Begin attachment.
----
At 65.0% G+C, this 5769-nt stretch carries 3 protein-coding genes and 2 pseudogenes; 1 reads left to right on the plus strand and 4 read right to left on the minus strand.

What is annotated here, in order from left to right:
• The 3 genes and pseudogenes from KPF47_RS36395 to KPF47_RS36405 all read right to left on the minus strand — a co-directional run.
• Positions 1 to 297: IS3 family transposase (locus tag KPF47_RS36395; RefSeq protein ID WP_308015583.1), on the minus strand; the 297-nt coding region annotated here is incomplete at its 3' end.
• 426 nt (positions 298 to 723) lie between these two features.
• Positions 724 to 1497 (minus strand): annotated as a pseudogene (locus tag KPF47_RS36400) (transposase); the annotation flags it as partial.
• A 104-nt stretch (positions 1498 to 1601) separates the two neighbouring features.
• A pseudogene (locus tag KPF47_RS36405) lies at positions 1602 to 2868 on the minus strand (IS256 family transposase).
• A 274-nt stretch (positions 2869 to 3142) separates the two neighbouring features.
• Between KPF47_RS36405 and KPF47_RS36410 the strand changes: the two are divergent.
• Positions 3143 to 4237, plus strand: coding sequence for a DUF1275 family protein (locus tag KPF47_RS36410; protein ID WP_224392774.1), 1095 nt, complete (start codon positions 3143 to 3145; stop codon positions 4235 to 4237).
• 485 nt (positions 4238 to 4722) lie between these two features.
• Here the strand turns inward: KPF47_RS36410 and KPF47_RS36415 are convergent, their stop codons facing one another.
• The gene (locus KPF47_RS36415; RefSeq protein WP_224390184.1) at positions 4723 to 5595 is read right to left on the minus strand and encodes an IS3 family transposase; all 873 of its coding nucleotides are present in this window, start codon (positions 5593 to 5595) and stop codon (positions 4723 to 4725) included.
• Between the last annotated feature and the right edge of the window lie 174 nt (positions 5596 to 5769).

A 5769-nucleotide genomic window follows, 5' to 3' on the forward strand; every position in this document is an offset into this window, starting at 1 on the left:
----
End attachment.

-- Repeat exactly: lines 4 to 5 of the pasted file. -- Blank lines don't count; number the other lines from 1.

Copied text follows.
• Positions 1 to 297: IS3 family transposase (locus tag KPF47_RS36395; RefSeq protein ID WP_308015583.1), on the minus strand; the 297-nt coding region annotated here is incomplete at its 3' end.
• 426 nt (positions 298 to 723) lie between these two features.